Type 1 diabetes is managed with:
  • Insulin (injections using an insulin pen or syringe or an insulin pump)
  • Meal planning
  • Exercise/physical activity
Type 2 diabetes is managed with:
  • Meal planning
  • Exercise/physical activity
  • Oral (taken by the mouth) medicine
  • Injectable medication taken with oral medication (in some cases)
  • Insulin taken with oral medication (in some cases)
Gestational diabetes is managed with:
  • Meal planning
  • Exercise/physical activity
  • Insulin (sometimes)
  • Oral medication (less common)


What are the symptoms of diabetes?
-Type 1 diabetes

The onset of type 1 diabetes happens quickly. The symptoms are often severe and include:
  • Increased thirst
  • Dry mouth
  • Frequent urination
  • Weight loss
  • Weakness and fatigue
  • Blurred vision
Type 2 diabetes

The symptoms of type 2 diabetes can go unnoticed or undetected for many months or even years and may include:
  • Blurred vision
  • Slow healing cuts or sores
  • Increased thirst
  • Dry mouth
  • Frequent urination
  • Itchy skin (usually in the vaginal or groin area)
  • Yeast infections


How do I know if I have diabetes?
-Your healthcare provider can perform blood tests to diagnose diabetes. Normal glucose (blood sugar) is between 70 mg/dl and 100 mg/dl. The standard diagnosis of diabetes is made when two blood tests show that the fasting glucose level (blood sugar before eating or drinking anything) is 126 mg/dl or greater.

Can diabetes be cured?
-No. A cure for diabetes has not yet been found. However, diabetes can be treated and controlled with education, healthy eating, physical activity, and medications. Most people with diabetes manage their disease and lead healthy, active lives. But without proper care, uncontrolled diabetes can lead to:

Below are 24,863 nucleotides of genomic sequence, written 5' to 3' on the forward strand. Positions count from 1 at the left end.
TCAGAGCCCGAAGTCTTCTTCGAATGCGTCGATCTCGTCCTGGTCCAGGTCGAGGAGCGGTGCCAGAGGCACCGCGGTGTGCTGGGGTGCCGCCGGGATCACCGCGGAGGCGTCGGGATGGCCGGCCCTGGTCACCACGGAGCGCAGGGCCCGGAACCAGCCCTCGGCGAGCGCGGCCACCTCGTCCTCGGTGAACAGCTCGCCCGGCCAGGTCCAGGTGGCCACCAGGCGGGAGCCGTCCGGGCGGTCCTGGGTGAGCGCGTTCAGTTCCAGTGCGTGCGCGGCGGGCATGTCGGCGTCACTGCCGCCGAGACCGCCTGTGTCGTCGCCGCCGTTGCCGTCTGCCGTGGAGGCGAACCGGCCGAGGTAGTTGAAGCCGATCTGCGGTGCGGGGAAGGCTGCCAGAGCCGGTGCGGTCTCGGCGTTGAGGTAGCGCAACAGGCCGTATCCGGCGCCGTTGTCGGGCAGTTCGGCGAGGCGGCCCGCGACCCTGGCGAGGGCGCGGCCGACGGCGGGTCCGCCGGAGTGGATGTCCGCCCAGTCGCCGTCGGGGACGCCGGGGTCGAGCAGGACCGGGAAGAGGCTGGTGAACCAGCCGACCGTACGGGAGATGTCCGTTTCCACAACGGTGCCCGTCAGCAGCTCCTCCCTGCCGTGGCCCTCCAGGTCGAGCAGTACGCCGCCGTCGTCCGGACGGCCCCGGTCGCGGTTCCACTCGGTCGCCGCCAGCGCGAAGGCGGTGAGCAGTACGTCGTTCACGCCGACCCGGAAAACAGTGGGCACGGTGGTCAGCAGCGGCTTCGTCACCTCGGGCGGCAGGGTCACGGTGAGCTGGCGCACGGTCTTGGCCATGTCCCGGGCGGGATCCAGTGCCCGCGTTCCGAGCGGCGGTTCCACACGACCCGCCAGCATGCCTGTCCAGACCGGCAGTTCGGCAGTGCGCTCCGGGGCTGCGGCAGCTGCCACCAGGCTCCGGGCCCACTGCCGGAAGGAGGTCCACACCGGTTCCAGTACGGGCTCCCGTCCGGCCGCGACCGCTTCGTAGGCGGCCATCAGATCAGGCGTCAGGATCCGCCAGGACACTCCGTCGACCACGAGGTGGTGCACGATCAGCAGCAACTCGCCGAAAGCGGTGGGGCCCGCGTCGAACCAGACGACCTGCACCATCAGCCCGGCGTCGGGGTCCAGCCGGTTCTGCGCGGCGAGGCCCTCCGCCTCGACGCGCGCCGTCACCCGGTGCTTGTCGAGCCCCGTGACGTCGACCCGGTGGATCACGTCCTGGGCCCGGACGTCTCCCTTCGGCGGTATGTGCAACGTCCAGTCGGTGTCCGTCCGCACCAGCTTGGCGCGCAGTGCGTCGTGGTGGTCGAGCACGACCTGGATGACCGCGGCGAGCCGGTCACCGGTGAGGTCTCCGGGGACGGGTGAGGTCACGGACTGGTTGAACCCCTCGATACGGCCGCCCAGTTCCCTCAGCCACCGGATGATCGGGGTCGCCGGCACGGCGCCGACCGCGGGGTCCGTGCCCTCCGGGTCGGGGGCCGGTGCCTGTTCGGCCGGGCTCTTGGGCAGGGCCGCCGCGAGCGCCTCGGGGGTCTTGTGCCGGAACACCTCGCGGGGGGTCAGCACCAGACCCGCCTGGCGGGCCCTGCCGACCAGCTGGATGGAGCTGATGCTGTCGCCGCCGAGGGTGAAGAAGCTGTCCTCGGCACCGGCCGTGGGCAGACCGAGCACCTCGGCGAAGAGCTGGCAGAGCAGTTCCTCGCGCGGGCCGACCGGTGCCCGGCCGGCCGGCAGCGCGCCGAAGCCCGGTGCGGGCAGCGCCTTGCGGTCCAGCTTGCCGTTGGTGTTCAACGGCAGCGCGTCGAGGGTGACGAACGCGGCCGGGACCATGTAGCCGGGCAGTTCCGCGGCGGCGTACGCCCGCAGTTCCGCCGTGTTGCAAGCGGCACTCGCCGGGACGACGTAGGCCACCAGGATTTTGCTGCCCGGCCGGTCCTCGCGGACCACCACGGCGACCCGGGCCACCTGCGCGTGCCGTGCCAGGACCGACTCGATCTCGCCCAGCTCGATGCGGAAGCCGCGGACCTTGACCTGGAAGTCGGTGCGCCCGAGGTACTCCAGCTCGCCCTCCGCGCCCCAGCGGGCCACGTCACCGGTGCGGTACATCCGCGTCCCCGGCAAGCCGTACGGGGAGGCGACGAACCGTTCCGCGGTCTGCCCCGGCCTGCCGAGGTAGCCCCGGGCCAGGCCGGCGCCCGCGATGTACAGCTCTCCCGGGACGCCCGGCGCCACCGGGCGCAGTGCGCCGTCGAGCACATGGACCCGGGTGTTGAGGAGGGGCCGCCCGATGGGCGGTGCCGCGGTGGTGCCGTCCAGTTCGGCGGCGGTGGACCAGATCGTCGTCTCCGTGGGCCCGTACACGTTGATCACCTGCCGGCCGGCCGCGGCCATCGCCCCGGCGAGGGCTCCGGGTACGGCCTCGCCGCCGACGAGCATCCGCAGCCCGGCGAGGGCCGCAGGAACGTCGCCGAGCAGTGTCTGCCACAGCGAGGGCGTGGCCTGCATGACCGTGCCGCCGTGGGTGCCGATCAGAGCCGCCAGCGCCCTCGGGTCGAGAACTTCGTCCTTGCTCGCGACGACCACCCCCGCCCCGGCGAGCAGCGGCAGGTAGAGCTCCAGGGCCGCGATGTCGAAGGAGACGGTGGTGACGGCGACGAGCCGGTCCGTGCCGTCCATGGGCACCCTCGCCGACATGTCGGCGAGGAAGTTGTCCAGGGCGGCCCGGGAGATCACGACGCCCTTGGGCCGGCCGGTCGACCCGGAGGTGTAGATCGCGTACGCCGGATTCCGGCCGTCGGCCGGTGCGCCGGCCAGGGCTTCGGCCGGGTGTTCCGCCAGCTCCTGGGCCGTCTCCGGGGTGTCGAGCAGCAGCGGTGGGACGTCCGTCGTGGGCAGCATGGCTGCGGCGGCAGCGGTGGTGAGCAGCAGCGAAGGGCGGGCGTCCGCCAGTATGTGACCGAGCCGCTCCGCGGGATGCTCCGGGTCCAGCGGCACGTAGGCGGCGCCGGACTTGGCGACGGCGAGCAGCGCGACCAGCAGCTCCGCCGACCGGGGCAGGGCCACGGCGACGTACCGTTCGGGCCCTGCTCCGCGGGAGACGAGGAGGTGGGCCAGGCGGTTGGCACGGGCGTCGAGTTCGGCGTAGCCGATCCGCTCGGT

• Heart disease
  • Kidney disease
  • Eye damage and blindness
  • Nerve damage resulting in pain or loss of sensation
  • Gum disease
  • Serious foot infections, sometimes requiring amputation


What should my glucose (blood sugar) level be?
-Glucose levels change throughout the day, and target levels may be different for each person. Your healthcare provider will advise you about the levels that are best for you.

Is it common to take both pills and an injectable medicine or insulin to control my type 2 diabetes?
-Yes. The combination of prescription oral medication(s) and an injectable medication or insulin is safe and effective in managing type 2 diabetes. There are many different types of oral medications for type 2 diabetes, and it is very common to use more than one kind of pill or tablet to manage type 2 diabetes. Your healthcare provider may also add an injectable medication or insulin to your oral medication(s) to help manage your type 2 diabetes.

I have type 2 diabetes and my healthcare provider prescribed insulin for me. Does that mean that I now have type 1 diabetes?
-No. Type 2 diabetes never develops into type 1 diabetes. Type 1 diabetes is an auto-immune disease and requires daily insulin injections (pen, syringe, or use of an insulin pump). Type 2 diabetes is not an auto-immune disease. Adding insulin to oral medication(s) to help manage type 2 diabetes does not mean that the person now has type 1 diabetes.

For additional information, contact the Geckle Diabetes and Nutrition Center at GBMC, or the American Diabetes Association or 1-800-DIABETES (800-342- 2383). Monday-Friday, 8:30 am to 8:00 pm ET.

Greater Baltimore Medical Center | 6701 North Charles Street | Baltimore, MD 21204 | (443) 849-2000 | TTY (800) 735-2258
© 2014  GBMC. This website is for informational purposes only and not intended as medical advice or a substitute for a consultation with a professional healthcare provider.